52. BillyGoat August 20th, 2016 4:19 pm

    I like to think of the following categories:

    Cross over: true alpine performance, work in alpine bindings. Generally >1800g/26.5

    Freeride touring: stiff, close to alpine performance, requires minimal change in skiing style improved ROM, may only work with touring bindings, 1400-1800gr/26.5

    Light Touring:
    Gives up on ski performance, requires a change in ski style excellent ROM, may be tech binding specific, 900-1300g/26.5

    Race: ski like shit, walk amazing, under 900g/26.5

  53. Richard Stum September 5th, 2016 10:25 pm

    I’ve narrowed down my choices for a 2-buckle boot: LS Sideral, Scarpa F1 or Dynafit TLT6 MS CR. I have a wider than average forefoot. Which might be best to look at?

  54. Lou Dawson 2 September 6th, 2016 5:22 am

    Richard, I’d look at the Scarpa first, for sure. They have a tradition of having a more forgiving forefoot area, and my recollection is my F1s did indeed fit that way, though they’re still out on the recall exchange so I can’t look at them in person at the moment. They’re nice boots that do an amazing job of combining uphill comfort with downhill performance, though keep in mind they are a 100% ski touring boot, not a freeride boot. Lou

  55. Sandrine October 17th, 2016 11:30 am

    Thanks for the info on boots for wider feet. I’m a woman with wide feet but narrow heels who only ski tours. My current pair of TLT 5 have never fit me right despite several boot fittings by several professionals.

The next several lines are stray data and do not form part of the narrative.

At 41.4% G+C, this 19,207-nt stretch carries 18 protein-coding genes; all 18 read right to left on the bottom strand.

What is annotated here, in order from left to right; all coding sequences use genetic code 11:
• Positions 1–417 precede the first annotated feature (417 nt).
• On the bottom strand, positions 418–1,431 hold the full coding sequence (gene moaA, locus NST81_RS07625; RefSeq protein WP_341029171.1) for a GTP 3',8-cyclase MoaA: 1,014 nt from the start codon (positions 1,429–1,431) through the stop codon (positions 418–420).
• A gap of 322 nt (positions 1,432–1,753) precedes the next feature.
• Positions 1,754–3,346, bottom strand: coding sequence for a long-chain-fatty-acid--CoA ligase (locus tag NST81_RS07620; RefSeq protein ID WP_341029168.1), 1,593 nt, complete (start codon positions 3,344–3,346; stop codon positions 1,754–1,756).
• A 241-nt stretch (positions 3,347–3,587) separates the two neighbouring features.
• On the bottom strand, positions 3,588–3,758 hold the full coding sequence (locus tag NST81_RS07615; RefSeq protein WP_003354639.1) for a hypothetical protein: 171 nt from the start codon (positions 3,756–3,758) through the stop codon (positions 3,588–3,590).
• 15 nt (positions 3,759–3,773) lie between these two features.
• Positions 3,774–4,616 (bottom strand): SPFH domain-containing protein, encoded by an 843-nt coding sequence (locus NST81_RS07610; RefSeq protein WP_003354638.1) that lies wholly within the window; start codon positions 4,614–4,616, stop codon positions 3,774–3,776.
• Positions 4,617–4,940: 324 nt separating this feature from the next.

The Scarpa F1 seem promising, do you have a sense of how they compare in stiffness to the TLT 6 Mountain CR?
    And if I still needed to widen the F1s, is the HPA&carbon core shell workable? (not by me, by a shop of course) I saw that Grilamid is easier to work with than Pebax, where does HPA fall on this spectrum?

  56. Lou Dawson 2 October 17th, 2016 12:10 pm

    Sandrine, the F1 carbon only goes around the heel yoke area, it’s not at the toe where you would punch for toe width. I’ve heard the plastic the F1s are made with is otherwise workable. I have not heat molded any myself, seems we’ve had no need with the way the toe area tends to fit.

    In terms of stiffness comparison, I’d say they’re similar to TLT6 MTN.


  57. Sandrine October 17th, 2016 3:06 pm

    Thanks Lou! I’m going to give the F1s a try. (feel free to delete this comment, just wanted to say thanks for the great help!)